Our Event Director, Brian The Hitman Hart, has volunteered for the league for more than two years and he brings a professionalism and dedication that is out of this world. He does everything from bout production and sound, fundraising events, designing posters, to producing our promo video.
Aside from being a phenomenal skater, Six Foot Fetish (Stephanie Dempsey) coaches the Panty Raiders and the men’s league, is captain of the travel team and former Vice President, and puts her heart and soul into making the league great. It is rare to see her without skates on her feet, but when you do, you can spot her by her four-inch heels.
Tim Gonzalez is a professional photographer for the Statesman Journal (local newspaper) and a league photographer. His work is incredible and he does an awesome job of capturing the sport of roller derby for the fans and skaters. We love him for it!
HP Shovecraft (Sean Swearingen) has been our Interleague Coordinator and is the announcer at every bout, often traveling on the road with teams. Most recently, he was one of the WFTDA Division 1 Tournament Directors in Salem.
Who are some of your star skaters on the track, and why?
Do you have any big bouts coming up that you're really looking forward to? Why?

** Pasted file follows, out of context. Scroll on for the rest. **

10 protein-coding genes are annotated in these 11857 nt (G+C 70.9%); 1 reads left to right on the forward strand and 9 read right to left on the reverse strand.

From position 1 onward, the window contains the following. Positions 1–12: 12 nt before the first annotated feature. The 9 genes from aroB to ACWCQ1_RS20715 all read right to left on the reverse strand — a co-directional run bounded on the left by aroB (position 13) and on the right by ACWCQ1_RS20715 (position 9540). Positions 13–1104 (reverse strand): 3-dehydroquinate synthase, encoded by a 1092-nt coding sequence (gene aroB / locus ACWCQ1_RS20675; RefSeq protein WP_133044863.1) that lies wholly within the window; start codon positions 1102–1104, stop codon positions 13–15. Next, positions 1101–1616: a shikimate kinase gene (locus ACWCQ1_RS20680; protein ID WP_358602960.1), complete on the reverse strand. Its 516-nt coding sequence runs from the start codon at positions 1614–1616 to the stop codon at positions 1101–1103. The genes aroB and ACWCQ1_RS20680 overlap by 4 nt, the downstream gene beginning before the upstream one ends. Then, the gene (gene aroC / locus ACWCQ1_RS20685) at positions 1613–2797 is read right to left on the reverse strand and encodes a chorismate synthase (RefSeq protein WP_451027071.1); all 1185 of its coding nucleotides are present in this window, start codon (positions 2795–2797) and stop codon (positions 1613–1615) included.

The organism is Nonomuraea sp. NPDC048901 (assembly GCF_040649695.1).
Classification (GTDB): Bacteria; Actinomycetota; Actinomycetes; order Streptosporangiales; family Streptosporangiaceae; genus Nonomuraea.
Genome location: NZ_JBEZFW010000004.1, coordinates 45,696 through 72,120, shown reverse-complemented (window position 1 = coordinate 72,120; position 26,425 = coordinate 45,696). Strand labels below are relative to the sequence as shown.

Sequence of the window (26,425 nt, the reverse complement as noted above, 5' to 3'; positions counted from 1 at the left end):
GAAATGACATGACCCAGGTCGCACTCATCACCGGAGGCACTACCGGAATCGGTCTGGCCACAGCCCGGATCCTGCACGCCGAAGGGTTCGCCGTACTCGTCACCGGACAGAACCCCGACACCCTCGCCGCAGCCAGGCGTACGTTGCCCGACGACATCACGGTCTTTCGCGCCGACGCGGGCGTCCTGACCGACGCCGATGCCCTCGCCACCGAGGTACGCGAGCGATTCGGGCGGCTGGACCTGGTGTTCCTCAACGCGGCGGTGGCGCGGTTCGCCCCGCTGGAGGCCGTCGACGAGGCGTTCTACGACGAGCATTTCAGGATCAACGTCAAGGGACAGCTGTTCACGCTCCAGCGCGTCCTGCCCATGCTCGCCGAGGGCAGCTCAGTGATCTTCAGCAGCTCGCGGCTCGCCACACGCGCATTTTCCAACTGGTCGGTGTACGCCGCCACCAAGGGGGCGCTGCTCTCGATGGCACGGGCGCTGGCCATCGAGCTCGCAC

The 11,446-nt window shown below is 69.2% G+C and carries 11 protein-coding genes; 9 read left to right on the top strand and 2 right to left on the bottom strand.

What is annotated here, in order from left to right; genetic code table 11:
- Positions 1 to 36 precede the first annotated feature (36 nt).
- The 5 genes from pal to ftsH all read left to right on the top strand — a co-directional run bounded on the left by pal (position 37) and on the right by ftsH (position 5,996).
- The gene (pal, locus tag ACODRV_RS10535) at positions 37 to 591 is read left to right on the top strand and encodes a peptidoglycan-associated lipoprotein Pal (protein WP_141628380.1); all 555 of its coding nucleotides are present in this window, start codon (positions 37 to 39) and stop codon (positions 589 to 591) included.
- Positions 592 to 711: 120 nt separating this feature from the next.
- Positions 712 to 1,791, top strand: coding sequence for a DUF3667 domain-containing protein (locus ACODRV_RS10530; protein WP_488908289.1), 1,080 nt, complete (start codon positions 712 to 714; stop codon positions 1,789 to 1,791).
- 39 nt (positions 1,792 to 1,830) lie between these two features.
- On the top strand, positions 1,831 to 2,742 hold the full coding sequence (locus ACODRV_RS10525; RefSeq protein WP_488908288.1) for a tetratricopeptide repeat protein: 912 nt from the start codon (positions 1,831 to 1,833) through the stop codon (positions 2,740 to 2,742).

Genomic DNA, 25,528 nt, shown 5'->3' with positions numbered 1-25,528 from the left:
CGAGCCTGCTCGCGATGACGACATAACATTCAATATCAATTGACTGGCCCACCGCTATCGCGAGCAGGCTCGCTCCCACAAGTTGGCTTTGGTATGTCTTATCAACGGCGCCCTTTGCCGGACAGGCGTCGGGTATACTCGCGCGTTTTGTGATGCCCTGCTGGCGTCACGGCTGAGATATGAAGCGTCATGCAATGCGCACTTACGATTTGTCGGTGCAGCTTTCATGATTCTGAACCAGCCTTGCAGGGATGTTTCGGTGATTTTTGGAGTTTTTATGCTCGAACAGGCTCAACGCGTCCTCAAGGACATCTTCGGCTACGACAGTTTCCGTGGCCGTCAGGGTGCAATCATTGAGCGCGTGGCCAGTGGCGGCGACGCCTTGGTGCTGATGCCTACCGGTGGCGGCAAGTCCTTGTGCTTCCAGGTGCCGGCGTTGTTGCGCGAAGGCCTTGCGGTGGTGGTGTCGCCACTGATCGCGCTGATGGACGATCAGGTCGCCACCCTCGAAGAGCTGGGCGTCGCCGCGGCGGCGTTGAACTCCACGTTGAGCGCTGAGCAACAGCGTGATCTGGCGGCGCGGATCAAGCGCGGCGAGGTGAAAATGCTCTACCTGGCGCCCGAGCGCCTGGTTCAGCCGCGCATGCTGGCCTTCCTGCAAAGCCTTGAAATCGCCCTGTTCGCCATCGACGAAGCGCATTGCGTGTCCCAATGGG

The entire league is buzzing about a rookie bout coming up on October 12th. It will be the first bout for many of these ladies and it is a fundraiser to collect peanut butter for the Marion-Polk Food Share called the P B & Jam.
Who are some of your favorite sponsors?
We certainly don’t have favorites, because we love ALL of our sponsors! BUT, if we had to pick, these three sponsors are the most tied to our derby community:
Do you have a special message for your fans?
Thank you so much for your support over the last four and a half years. We’d like to send a shout out not only to the fans, but also the refs and officials, volunteers, families, and partners, etc. for supporting us and allowing us to play the sport we love!
Would your league like to be the WFTDA Featured League of the month? Have you had an extraordinarily successful season that you'd like to share with the wftda.com fans? If you are a full WFTDA member league and have the authorization to speak on behalf of your league, we'd love to hear from you! Or nominate your favorite league and tell us why they should be featured on wftda.com! Please contact firstname.lastname@example.org.
Real. Strong. Athletic. Revolutionary.